STB presses Class I railways for labor, equipment entry
The Surface Transportation Board (STB) has called on Class I railways through a series of recent letters to stay in close contact with regulators as the U.S. economy recovers, peaks in falls approach and that port congestion and the availability of chassis obstruct the supply chain.
Specifically, the board asks Class I railways to provide their long term hiring plans and continue to provide information on demurrage and incidental charges.
STB Chairman Marty Oberman last Thursday sent a letter to the CEOs of the seven Class I railways to provide the board with service updates as the United States experiences an economic recovery from the COVID pandemic -19.
In particular, Oberman wanted to know what the railways are doing to provide enough available operating personnel to ensure the resiliency and reliability of the network, especially in light of the declining trend in rail numbers in recent years. . He also questioned the railways about their plans to ensure adequate availability of equipment.
The demand comes amid reports from shippers of ‘below average’ performance, including missed switches, car delays at intermediate stations and interchanges, extended off-road movements and extended downtime for some. unit trains, according to Oberman. The council has also heard of delayed train arrivals and disruptions in container availability at some intermodal facilities, resulting in delays in train arrivals and disruption in container availability, he said. .
Due to these concerns, STB asks for long term plans for hiring; information on areas where there might be current or anticipated labor issues and how the railways plan to meet these challenges; and updates on the readiness of railways to meet future demand. These updates should include the availability of the train crew, yard and maintenance employees, including deadlines for workers on leave or new employees, and the availability of equipment resources, including plans. for locomotives and stored cars.
“I recognize that these rail service issues, at least to some extent, have been linked to downsizing resulting from COVID-19 cases, quarantines and time off based on the temporary drop in demand and adjustments resulting in effected by railways in almost every aspect of their businesses, ”Oberman said. “But I’m also concerned about the extent to which these service issues may be linked or exacerbated by a broader trend of downsizing rail workers that has been occurring for several years.”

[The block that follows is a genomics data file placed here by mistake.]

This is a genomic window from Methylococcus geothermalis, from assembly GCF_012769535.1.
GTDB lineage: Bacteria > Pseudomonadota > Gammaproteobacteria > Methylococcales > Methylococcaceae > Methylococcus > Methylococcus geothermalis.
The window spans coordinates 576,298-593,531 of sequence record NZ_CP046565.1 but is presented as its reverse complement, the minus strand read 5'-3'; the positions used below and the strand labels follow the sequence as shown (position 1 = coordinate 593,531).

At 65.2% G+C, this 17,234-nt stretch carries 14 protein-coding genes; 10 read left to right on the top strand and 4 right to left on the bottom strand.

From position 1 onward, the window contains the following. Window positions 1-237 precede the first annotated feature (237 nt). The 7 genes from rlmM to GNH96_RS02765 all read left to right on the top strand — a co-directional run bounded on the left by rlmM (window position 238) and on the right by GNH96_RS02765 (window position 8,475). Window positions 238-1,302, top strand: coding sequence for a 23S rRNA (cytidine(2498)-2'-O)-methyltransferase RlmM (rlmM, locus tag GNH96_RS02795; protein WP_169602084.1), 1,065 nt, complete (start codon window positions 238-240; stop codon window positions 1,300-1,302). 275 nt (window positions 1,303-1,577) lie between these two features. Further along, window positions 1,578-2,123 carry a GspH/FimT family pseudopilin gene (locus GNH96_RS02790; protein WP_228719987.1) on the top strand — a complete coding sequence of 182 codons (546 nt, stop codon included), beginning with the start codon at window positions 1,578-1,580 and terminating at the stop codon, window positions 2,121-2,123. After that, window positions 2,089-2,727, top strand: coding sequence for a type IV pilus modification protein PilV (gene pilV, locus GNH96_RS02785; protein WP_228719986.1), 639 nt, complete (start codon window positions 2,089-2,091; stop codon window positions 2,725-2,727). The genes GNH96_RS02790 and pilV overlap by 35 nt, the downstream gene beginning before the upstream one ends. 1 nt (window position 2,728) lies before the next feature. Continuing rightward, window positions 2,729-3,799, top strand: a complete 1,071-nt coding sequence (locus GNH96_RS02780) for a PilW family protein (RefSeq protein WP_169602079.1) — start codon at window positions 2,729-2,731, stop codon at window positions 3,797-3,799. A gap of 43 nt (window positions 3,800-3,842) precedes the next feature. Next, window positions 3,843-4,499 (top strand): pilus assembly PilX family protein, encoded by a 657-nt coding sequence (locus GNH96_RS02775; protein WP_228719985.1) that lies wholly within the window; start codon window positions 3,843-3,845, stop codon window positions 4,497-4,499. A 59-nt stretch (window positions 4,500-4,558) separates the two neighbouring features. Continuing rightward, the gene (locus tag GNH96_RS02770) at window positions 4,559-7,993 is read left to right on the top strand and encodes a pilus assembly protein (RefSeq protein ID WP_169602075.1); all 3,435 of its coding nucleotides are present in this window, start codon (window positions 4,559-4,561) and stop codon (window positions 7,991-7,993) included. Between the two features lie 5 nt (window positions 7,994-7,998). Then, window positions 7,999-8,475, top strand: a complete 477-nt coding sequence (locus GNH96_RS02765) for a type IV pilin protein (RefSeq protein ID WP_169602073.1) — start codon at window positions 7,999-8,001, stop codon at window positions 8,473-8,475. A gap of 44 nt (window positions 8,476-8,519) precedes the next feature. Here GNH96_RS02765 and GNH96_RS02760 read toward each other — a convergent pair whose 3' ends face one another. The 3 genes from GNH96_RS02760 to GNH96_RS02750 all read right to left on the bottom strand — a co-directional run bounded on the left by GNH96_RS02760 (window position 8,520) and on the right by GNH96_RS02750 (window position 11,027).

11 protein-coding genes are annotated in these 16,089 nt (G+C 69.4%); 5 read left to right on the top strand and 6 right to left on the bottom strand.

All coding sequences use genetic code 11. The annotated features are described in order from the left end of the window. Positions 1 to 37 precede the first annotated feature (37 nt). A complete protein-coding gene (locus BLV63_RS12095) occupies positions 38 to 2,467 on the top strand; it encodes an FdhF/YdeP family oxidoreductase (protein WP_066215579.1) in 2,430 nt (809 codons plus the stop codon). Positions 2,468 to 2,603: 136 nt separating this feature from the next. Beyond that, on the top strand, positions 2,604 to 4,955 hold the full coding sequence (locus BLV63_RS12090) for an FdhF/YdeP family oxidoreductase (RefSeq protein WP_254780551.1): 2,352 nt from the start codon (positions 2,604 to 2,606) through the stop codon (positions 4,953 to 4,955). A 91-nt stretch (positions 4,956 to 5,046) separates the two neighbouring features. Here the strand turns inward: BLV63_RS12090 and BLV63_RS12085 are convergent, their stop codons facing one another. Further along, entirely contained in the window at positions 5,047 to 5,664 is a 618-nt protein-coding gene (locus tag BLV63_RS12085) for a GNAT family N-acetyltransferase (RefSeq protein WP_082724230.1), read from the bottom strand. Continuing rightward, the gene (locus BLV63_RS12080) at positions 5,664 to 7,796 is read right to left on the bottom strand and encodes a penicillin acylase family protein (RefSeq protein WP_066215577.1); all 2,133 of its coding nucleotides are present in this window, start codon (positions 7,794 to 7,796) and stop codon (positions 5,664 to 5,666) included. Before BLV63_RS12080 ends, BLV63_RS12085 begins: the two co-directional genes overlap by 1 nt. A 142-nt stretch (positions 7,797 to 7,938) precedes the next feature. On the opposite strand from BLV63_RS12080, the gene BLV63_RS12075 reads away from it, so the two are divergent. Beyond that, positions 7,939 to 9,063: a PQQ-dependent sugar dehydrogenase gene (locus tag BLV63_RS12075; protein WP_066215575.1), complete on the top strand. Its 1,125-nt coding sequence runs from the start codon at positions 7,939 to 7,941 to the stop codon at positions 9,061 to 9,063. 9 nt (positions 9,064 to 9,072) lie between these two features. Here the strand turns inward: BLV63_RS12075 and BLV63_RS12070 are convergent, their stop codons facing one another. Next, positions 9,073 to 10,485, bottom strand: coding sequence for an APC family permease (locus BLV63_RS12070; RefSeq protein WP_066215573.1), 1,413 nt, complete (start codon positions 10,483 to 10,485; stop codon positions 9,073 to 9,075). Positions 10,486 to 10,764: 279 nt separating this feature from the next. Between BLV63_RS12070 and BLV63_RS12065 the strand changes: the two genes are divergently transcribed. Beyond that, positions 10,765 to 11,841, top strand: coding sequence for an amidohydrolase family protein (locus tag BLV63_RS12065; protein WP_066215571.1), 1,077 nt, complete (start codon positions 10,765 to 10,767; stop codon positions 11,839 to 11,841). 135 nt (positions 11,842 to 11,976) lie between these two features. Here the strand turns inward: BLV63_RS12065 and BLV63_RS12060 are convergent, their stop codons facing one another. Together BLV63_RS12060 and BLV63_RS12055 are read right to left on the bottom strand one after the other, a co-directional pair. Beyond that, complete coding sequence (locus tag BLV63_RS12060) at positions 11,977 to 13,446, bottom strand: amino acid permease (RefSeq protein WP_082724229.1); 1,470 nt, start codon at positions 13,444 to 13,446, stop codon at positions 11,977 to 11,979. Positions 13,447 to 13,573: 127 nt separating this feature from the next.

He continued, “It is important to note that the concerns raised by rail customers do not necessarily apply equally to every railroad or region of the country, but to the interconnected nature of our rail system and to the immense importance of the railway. industry to our economic recovery, would require raising the awareness of each class I railroad. “
In a separate letter dated Thursday, the STB berated the Association of American Railroads (AAR) for failing to address congestion issues and concerns about chassis availability raised by an April 14 letter from the Greater Memphis Chamber . The chamber had contacted the board about the supply chain disruption at intermodal facilities in greater Memphis, Tennessee. But AAR weighed in, the trade group instead opted to discuss STB’s regulator on these issues, according to Oberman.
“Instead of a legal and political argument over the perceived limits of the council’s ability to resolve the important issues facing the maritime public, what was asked of the AAR was a constructive response to the essence of the letter from the Memphis chamber, which was seeking to improve what appears to be severe congestion and chassis shortages in the Memphis area, ”Oberman said. “So once AAR decided to weigh in, it would have been appropriate and useful for them to focus their response on practical solutions to reported congestion and scarcity issues and on how interested stakeholders can work together,” or continue to work together, to resolve issues raised by the Memphis Chamber. “
He continued, “If the AAR can still be useful in this area, I would greatly appreciate the association’s suggestions and contribution, in line with its historic role of working collaboratively to improve efficiency, reliability and reliability. security of the country’s freight rail network.
In the past, STB has asked Class I railways to provide information on how they plan to handle the peak fall season.
Continue to send data on demurrage and incidental charges
In another letter to Class I railways dated Friday, STB asked railway CEOs to continue to provide quarterly information on information from demurrage and ancillary charges. The information remains relevant as shippers add volume to the freight rail network as the economy rebounds from the pandemic.
STB first requested this information in December 2018, and this information has enabled the board to monitor revenue trends related to demurrage and incidental charges.
“In light of the board’s close oversight of Class I railroad rules and practices related to demurrage and incidental charges, including our policy statement and final rules on warehouseman liability and minimum requirements for demurrage bills, it’s important for us to continue to receive updates on these revenue streams, ”Oberman said in a Friday statement.
Subscribe to FreightWaves e-newsletters and get the latest freight information straight to your inbox.
Click here for more FreightWaves articles by Joanna Marsh.